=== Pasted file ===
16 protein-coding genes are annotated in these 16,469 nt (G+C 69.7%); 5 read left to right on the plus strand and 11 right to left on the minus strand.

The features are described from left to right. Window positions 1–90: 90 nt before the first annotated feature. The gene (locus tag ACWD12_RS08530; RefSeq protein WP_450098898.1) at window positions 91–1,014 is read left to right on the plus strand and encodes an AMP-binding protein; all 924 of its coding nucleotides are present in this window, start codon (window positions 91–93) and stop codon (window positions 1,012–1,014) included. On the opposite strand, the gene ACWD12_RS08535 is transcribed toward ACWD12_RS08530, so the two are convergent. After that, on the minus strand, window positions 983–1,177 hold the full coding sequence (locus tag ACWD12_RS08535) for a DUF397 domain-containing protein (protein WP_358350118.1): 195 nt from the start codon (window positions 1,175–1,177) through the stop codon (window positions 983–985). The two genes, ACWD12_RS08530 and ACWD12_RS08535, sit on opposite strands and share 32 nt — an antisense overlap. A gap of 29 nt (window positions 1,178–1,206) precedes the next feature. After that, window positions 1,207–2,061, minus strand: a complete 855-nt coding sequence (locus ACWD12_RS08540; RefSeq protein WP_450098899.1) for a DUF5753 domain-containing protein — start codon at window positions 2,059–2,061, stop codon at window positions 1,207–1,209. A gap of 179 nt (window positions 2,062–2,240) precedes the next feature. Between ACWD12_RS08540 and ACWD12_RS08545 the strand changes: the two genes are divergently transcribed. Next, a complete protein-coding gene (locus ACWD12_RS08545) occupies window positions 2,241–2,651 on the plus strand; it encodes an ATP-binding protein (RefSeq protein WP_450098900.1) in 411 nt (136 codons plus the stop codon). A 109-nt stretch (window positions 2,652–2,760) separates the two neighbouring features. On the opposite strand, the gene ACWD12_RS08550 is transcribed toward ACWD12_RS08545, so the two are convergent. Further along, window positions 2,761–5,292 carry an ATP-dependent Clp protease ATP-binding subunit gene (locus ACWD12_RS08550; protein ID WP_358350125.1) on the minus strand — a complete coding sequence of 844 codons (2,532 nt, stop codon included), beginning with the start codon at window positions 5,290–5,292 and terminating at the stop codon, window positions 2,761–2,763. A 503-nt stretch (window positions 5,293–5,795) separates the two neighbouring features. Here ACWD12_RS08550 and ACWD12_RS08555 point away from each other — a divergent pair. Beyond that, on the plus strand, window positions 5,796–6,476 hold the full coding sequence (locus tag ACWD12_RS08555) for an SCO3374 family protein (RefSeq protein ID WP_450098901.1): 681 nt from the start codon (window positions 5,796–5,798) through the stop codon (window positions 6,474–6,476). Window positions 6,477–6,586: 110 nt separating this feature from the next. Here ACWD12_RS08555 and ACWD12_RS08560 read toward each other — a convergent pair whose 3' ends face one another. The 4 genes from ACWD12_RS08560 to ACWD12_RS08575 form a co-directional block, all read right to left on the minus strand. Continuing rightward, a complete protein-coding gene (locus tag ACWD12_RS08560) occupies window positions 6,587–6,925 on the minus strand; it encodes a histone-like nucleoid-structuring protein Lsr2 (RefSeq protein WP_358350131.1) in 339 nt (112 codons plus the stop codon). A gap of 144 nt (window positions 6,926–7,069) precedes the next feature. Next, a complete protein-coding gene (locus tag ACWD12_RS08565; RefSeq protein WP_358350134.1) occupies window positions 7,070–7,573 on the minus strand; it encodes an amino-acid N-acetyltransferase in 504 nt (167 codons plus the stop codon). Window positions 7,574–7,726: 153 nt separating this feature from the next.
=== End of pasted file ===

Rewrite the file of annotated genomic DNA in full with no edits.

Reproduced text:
16 protein-coding genes are annotated in these 16,469 nt (G+C 69.7%); 5 read left to right on the plus strand and 11 right to left on the minus strand.

The features are described from left to right. Window positions 1–90: 90 nt before the first annotated feature. The gene (locus tag ACWD12_RS08530; RefSeq protein WP_450098898.1) at window positions 91–1,014 is read left to right on the plus strand and encodes an AMP-binding protein; all 924 of its coding nucleotides are present in this window, start codon (window positions 91–93) and stop codon (window positions 1,012–1,014) included. On the opposite strand, the gene ACWD12_RS08535 is transcribed toward ACWD12_RS08530, so the two are convergent. After that, on the minus strand, window positions 983–1,177 hold the full coding sequence (locus tag ACWD12_RS08535) for a DUF397 domain-containing protein (protein WP_358350118.1): 195 nt from the start codon (window positions 1,175–1,177) through the stop codon (window positions 983–985). The two genes, ACWD12_RS08530 and ACWD12_RS08535, sit on opposite strands and share 32 nt — an antisense overlap. A gap of 29 nt (window positions 1,178–1,206) precedes the next feature. After that, window positions 1,207–2,061, minus strand: a complete 855-nt coding sequence (locus ACWD12_RS08540; RefSeq protein WP_450098899.1) for a DUF5753 domain-containing protein — start codon at window positions 2,059–2,061, stop codon at window positions 1,207–1,209. A gap of 179 nt (window positions 2,062–2,240) precedes the next feature. Between ACWD12_RS08540 and ACWD12_RS08545 the strand changes: the two genes are divergently transcribed. Next, a complete protein-coding gene (locus ACWD12_RS08545) occupies window positions 2,241–2,651 on the plus strand; it encodes an ATP-binding protein (RefSeq protein WP_450098900.1) in 411 nt (136 codons plus the stop codon). A 109-nt stretch (window positions 2,652–2,760) separates the two neighbouring features. On the opposite strand, the gene ACWD12_RS08550 is transcribed toward ACWD12_RS08545, so the two are convergent. Further along, window positions 2,761–5,292 carry an ATP-dependent Clp protease ATP-binding subunit gene (locus ACWD12_RS08550; protein ID WP_358350125.1) on the minus strand — a complete coding sequence of 844 codons (2,532 nt, stop codon included), beginning with the start codon at window positions 5,290–5,292 and terminating at the stop codon, window positions 2,761–2,763. A 503-nt stretch (window positions 5,293–5,795) separates the two neighbouring features. Here ACWD12_RS08550 and ACWD12_RS08555 point away from each other — a divergent pair. Beyond that, on the plus strand, window positions 5,796–6,476 hold the full coding sequence (locus tag ACWD12_RS08555) for an SCO3374 family protein (RefSeq protein ID WP_450098901.1): 681 nt from the start codon (window positions 5,796–5,798) through the stop codon (window positions 6,474–6,476). Window positions 6,477–6,586: 110 nt separating this feature from the next. Here ACWD12_RS08555 and ACWD12_RS08560 read toward each other — a convergent pair whose 3' ends face one another. The 4 genes from ACWD12_RS08560 to ACWD12_RS08575 form a co-directional block, all read right to left on the minus strand. Continuing rightward, a complete protein-coding gene (locus tag ACWD12_RS08560) occupies window positions 6,587–6,925 on the minus strand; it encodes a histone-like nucleoid-structuring protein Lsr2 (RefSeq protein WP_358350131.1) in 339 nt (112 codons plus the stop codon). A gap of 144 nt (window positions 6,926–7,069) precedes the next feature. Next, a complete protein-coding gene (locus tag ACWD12_RS08565; RefSeq protein WP_358350134.1) occupies window positions 7,070–7,573 on the minus strand; it encodes an amino-acid N-acetyltransferase in 504 nt (167 codons plus the stop codon). Window positions 7,574–7,726: 153 nt separating this feature from the next.